Friday, August 10, 2018

Researchers awarded $13.6 million in federal funding

Ehsan Toyserkani

Two research networks led by Waterloo Engineering experts were front and centre as more than $78 million in federal funding was announced today for collaborations between academia and businesses across the country.

Ehsan Toyserkani, a professor of mechanical and mechatronics engineering, will receive $5.5 million over five years for the Network for Holistic Innovations in Additive Manufacturing (HI-AM).

Friday, July 27, 2018

Traffic simulations could improve environment, fuel economy

Anjie Liu a civil engineering graduate student

Anjie Liu, a civil engineering graduate student, is using simulation software to help traffic controllers decrease vehicle emissions.

Wednesday, July 18, 2018

Miovision and University of Waterloo team up on vehicle emissions

miovision logo

Road vehicles are a significant source of pollution in Canada, accounting for about 145.1 megatonnes of carbon dioxide equivalent in 2016, or about 21 percent of total greenhouse gas emissions.

As a result, municipalities are beginning to consider the environmental costs of vehicle emissions as part of their traffic management practices. The Region of Waterloo in Ontario, for example, looks at fuel consumption and emissions when conducting intersection control studies.

Tuesday, July 3, 2018

Silence is golden inside UW lab

Profressors in anechoic chamber

Anechoic chamber is free from noise and electronic interference, leading to new scientific breakthroughs in Waterloo

WATERLOO — The heavy steel door inside Room 1018 of the Engineering 5 building at the University of Waterloo looks more like a bank vault than the entrance to a laboratory.

Monday, May 7, 2018

WATonomous wins awards in autonomous car contest

WATonomous vehicle coming off loading truck

University of Waterloo students drove away from the first part of a competition to develop a self-driving car with four awards and a fourth place overall finish.

Wednesday, May 2, 2018

New system revs up efficiency of internal combustion engines

Amir Khajepour (right) works with students in his lab at Waterloo Engineering

A decade of research at Waterloo Engineering has yielded promising new technology to boost the efficiency of internal combustion engines.

Validated tests in the lab have shown gains of more than 10 per cent for a patented system to open and close engine valves, an innovation that would save money while also reducing greenhouse gas emissions.

Both simple and reliable, the technology could significantly reduce fuel consumption in everything from ocean-going ships to compact cars.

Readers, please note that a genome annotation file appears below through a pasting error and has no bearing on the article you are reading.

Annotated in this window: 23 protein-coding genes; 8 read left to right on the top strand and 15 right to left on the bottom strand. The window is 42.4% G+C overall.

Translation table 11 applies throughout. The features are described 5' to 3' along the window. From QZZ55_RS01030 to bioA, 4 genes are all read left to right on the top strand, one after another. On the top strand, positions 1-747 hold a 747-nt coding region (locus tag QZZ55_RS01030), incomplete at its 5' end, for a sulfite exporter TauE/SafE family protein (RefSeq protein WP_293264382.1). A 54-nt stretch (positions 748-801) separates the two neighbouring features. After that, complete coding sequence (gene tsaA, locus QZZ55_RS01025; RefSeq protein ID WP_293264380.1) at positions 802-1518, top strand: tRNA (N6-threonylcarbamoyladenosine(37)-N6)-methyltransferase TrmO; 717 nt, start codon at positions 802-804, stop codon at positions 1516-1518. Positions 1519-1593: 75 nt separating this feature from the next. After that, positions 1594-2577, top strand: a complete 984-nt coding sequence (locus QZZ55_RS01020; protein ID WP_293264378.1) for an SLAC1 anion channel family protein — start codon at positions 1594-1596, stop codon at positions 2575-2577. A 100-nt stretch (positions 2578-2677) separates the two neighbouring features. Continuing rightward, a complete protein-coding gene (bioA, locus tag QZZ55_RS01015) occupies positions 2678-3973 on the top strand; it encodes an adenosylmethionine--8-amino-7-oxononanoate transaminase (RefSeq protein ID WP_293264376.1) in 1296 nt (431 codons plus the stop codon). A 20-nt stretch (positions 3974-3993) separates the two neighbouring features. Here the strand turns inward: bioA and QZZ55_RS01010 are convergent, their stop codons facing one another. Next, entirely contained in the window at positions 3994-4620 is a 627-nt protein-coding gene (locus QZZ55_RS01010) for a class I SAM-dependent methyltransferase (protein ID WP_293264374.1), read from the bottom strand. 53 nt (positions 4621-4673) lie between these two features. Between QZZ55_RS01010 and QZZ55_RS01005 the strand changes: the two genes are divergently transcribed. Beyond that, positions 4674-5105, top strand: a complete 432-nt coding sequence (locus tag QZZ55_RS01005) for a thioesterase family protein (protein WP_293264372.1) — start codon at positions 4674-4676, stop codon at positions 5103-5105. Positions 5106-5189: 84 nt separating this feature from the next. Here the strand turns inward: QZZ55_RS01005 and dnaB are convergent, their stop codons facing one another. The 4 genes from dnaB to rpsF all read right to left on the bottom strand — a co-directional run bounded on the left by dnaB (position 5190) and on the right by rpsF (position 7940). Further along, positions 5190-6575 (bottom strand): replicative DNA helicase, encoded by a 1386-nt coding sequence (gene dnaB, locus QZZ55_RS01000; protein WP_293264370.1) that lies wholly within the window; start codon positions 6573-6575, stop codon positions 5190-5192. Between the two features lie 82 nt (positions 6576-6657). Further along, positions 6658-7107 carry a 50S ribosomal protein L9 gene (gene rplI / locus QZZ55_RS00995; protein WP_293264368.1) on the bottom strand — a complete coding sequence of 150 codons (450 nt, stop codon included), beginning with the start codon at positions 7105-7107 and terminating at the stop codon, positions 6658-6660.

Thursday, April 26, 2018

Toronto van attack: Could automatic brakes have helped prevent the tragedy?

Truck car brake simulation

In the wake of the Toronto van attack that killed 10 people and injured 14 others on Monday, many are left wondering how a tragedy like this can be prevented from happening again.

Some experts are turning their attention to enhanced vehicle technology, such as automatic braking systems. This involves sensors on a vehicle that can detect a crash, warn the driver and apply brakes if the person behind the wheel does not take action quickly enough.

Thursday, April 26, 2018

Can new vehicle technology prevent attacks like the one in Toronto? The experts aren't so sure

White van in Toronto attack

Autonomous tech can slow down vehicle attacks, but won't stop them completely, professor says

Thursday, March 15, 2018

University of Waterloo partners with Chinese institutions on connected autonomous driving

Steering wheel of self driving car

The University of Waterloo will partner with leading institutes in China to advance research in the areas of connected and autonomous vehicle technology.

The partnership between Waterloo and the Qingdao Academy of Intelligent Industries (QAII) and the State Key Laboratory for Management and Control of Complex Systems (SKL-MCCS) was solidified in an agreement recently signed by all parties.

Friday, March 9, 2018

Women in Engineering: WatCAR’s own GAIA Wonder Woman on panel at International Women’s Day celebration at Princess Twin

Stefanie Bruinsma speaking on panel

By Lauren Ward

Being a female in the Science, Technology, Engineering, and Math (STEM) field is one of the most difficult undertakings, with many barriers that women have to overcome to succeed. The Waterloo Centre for Automotive Research’s (WatCAR) own Stefanie Bruinsma had an amazing opportunity to share her experiences within the engineering industry on panel at The Everyday Wonder Woman: Panel Discussion and Movie Screening event hosted by University of Waterloo’s Women in Engineering on March 8th, 2018 at the Princess Twin Cinemas in Uptown Waterloo.